Less glamourous, but just as important is the need for the headway system to communicate with the other mobility solutions. Be it 4G, 5G, DSRC, or other communications, the headway system certainly knows the timetable, but more importantly, it knows when the line-haul is going to be at the stop. Communicating that to the autonomous rideshare, or passengers’ mobile devices allow the connection between these different mobility solutions to become seamless.

Where is Headway used?

Not unsurprisingly, given its power, headway is used to enhance mobility in some of the world’s most mobile cities. London and Singapore both manage their buses on high-frequency routes using headway and EWT reporting. These routes supplement the MRT and the Underground and provide critical line-haul services to people in each city.

In London, 82% of their routes are high frequency[4] (more than five buses per hour) and are headway managed. In Singapore, the Land Transport Authority (LTA) has used headway management technology to reduce wait times by around 25% [5]. The LTA also uses this technology to show passengers how full the following bus is, thus giving passengers real-time advice on their mobility options. Get on this crowded bus or wait for the next, less crowded one – it’s the traveller’s choice. We also see headway management in Barcelona, Milan, New York, Paris, and Vancouver.

A recent pilot of Trapeze’s Automatic Vehicle Location and Control (AVLC) solution in partnership with a major bus operator in a key Australian metropolitan region, has introduced to Australia for the first time, a truly scalable mechanism for delivering ‘turn up and go’ services.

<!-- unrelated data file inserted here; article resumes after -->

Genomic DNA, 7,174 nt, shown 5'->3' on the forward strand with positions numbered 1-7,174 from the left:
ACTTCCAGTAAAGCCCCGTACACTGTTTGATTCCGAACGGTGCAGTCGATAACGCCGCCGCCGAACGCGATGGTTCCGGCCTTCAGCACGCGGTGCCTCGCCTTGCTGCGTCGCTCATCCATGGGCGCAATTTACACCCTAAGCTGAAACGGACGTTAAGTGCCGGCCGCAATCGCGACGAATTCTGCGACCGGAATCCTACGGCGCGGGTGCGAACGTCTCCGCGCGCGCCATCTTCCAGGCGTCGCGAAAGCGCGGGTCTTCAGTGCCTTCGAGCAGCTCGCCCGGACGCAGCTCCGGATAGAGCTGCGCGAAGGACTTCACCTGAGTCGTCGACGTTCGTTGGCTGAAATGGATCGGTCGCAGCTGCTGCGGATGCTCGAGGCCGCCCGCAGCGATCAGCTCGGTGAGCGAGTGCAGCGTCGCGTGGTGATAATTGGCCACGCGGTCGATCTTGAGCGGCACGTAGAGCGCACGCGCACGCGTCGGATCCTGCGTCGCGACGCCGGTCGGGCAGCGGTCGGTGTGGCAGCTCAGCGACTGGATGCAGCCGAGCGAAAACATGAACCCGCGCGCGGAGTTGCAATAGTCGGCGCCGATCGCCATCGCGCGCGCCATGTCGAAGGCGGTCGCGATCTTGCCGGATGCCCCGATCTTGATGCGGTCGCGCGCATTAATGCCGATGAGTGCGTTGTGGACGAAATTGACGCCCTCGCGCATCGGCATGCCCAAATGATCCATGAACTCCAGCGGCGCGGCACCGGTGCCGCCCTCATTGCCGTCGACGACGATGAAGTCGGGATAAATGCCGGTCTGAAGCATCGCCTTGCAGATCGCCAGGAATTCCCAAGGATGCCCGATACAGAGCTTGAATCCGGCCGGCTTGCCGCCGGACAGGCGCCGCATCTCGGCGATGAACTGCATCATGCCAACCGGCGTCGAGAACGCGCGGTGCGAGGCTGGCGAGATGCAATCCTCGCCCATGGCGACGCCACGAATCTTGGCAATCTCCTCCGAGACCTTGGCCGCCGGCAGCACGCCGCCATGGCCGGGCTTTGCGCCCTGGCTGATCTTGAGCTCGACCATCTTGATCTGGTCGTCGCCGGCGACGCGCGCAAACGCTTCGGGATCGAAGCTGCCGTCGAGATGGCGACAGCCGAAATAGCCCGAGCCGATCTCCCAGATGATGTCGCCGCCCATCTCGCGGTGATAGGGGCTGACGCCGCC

There is a high correlation between the realised headways and vehicle capacity utilisations [6]. By decreasing the headway irregularity, you increase the quality-of-service delivery and appease the instant gratification culture of customers today. A systemised approach is necessary to provide headway services at scale. Increasing confidence in the public transport network is essential to a strong recovery from the pandemic.

Headway solutions enable transport authorities and operators to develop public transport service delivery in line with customer expectations.


Line-haul bus and tram services form a symbiotic relationship with last-mile DRT and mobility solutions. Mobility solutions can be thought of as the capillaries of our transport body carrying passengers around the city with the line haul services as the arteries. Passengers want more frequent line haul services and increased reliability in these services and headway management is the way that transport operators can deliver on this promise. This technology is widespread in London and Singapore and is now in use in Australia and we will quickly see wider adoption of headway as it is shown to deliver that vital heartbeat of regular arrival times at stops.


[2] Win-back-passengers_Final-version-1, UITP, Nov 2021
[4] Transport for London, “London’s Bus Contracting and Tendering Process, lbsl-tendering-and-contracting.pdf,” Transport for London, London, 2015.
[5] B. S. C. t. I. S. T. t. BCM, “Bus Services Continue to Improve Since Transition to BCM,” 04 09 2017. [Online].
[6]“Influence of vehicle headway irregularity in public transport on in-vehicle passenger comfort”, Simeunovic.M et al. Scientific Research and Essays Vol. 7(32), pp. 2874-2881, 2012


Mode of Transport

Bus, Ferry


Intelligent Transport Systems

Meet the author

David Panter

Industry Solutions Manager, ITS